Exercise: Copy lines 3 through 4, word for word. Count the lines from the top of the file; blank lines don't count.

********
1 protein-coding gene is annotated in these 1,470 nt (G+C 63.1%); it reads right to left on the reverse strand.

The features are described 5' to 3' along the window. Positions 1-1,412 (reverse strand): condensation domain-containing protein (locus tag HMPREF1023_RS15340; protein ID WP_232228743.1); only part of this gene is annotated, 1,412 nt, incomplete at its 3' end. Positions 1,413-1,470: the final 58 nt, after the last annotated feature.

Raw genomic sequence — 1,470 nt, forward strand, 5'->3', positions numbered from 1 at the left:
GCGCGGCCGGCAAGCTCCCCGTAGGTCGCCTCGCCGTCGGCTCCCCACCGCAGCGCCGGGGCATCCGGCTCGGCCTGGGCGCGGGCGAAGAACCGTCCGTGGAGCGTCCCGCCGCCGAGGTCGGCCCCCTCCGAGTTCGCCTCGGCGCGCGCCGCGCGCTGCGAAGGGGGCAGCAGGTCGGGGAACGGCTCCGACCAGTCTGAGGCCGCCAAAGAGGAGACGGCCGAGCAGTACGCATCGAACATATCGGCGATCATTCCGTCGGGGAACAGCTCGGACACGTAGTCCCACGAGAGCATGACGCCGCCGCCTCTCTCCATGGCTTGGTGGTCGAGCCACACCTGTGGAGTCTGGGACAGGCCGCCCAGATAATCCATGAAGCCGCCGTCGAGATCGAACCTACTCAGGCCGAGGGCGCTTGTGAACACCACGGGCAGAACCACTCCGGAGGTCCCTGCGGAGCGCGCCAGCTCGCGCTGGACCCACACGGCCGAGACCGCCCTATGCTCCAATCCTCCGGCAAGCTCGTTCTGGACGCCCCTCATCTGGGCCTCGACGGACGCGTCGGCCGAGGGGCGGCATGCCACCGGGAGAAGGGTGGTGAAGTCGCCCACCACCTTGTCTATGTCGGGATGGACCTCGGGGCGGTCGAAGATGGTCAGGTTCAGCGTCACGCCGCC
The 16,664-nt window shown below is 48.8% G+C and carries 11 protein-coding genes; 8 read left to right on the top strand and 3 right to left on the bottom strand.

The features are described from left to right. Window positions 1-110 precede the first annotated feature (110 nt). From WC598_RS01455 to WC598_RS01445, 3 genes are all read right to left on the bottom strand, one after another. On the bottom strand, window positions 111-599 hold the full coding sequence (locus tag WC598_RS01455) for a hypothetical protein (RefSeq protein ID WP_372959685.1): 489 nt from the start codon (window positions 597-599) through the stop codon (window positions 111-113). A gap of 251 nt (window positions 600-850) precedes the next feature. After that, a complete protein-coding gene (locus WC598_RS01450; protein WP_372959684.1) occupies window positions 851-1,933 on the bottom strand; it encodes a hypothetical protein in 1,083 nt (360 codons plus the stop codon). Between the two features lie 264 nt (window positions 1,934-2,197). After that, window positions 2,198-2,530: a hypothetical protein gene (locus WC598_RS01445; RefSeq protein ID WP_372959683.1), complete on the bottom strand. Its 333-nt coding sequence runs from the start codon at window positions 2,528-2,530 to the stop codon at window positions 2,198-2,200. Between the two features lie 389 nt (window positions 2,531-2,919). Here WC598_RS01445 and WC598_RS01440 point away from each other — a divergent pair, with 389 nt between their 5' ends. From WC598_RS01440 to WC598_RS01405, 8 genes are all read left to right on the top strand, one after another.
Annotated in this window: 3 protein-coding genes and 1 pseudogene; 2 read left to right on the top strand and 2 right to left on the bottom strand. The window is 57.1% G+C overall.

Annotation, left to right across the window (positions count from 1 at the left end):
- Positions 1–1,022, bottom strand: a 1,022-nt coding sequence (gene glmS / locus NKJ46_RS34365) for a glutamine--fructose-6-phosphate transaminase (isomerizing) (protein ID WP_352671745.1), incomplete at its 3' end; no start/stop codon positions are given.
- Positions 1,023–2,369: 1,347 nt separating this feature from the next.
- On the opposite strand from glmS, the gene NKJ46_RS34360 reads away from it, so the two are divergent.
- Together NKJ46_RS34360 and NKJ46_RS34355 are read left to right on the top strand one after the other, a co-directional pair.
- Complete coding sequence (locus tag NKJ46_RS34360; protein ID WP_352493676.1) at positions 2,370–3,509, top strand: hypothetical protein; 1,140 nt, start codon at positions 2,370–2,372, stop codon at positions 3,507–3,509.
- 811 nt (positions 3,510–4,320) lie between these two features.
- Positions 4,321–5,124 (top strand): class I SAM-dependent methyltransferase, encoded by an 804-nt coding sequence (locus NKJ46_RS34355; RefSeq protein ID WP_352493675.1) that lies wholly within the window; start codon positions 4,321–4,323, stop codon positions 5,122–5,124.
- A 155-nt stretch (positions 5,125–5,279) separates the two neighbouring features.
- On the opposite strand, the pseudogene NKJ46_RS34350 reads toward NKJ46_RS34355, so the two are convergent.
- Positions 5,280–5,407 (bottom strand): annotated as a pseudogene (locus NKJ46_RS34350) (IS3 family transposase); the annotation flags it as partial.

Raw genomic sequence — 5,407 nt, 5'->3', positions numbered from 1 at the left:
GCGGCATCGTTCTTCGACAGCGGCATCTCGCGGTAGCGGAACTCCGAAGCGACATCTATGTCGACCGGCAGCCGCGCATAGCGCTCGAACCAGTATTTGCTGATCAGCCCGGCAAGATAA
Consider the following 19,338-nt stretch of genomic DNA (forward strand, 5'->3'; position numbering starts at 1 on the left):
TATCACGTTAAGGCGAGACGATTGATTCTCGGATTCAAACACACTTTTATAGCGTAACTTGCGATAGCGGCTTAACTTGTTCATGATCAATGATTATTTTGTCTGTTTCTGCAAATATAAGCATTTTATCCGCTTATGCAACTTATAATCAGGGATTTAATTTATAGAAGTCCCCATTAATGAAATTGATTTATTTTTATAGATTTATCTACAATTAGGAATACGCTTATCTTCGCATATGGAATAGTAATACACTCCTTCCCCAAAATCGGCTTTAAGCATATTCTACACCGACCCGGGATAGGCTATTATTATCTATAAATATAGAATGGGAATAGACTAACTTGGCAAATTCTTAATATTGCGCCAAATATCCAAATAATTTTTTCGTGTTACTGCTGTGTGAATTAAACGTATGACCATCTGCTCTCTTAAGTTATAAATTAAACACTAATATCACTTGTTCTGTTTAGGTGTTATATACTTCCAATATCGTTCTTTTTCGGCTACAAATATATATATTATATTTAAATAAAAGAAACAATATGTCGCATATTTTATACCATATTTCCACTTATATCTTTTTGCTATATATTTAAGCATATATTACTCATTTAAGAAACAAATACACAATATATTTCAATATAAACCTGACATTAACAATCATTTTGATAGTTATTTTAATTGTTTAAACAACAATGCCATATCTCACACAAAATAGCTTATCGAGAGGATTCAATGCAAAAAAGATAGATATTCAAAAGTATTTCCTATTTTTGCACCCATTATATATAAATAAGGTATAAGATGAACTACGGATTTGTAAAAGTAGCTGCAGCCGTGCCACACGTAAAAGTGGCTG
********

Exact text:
Raw genomic sequence — 1,470 nt, forward strand, 5'->3', positions numbered from 1 at the left:
GCGCGGCCGGCAAGCTCCCCGTAGGTCGCCTCGCCGTCGGCTCCCCACCGCAGCGCCGGGGCATCCGGCTCGGCCTGGGCGCGGGCGAAGAACCGTCCGTGGAGCGTCCCGCCGCCGAGGTCGGCCCCCTCCGAGTTCGCCTCGGCGCGCGCCGCGCGCTGCGAAGGGGGCAGCAGGTCGGGGAACGGCTCCGACCAGTCTGAGGCCGCCAAAGAGGAGACGGCCGAGCAGTACGCATCGAACATATCGGCGATCATTCCGTCGGGGAACAGCTCGGACACGTAGTCCCACGAGAGCATGACGCCGCCGCCTCTCTCCATGGCTTGGTGGTCGAGCCACACCTGTGGAGTCTGGGACAGGCCGCCCAGATAATCCATGAAGCCGCCGTCGAGATCGAACCTACTCAGGCCGAGGGCGCTTGTGAACACCACGGGCAGAACCACTCCGGAGGTCCCTGCGGAGCGCGCCAGCTCGCGCTGGACCCACACGGCCGAGACCGCCCTATGCTCCAATCCTCCGGCAAGCTCGTTCTGGACGCCCCTCATCTGGGCCTCGACGGACGCGTCGGCCGAGGGGCGGCATGCCACCGGGAGAAGGGTGGTGAAGTCGCCCACCACCTTGTCTATGTCGGGATGGACCTCGGGGCGGTCGAAGATGGTCAGGTTCAGCGTCACGCCGCC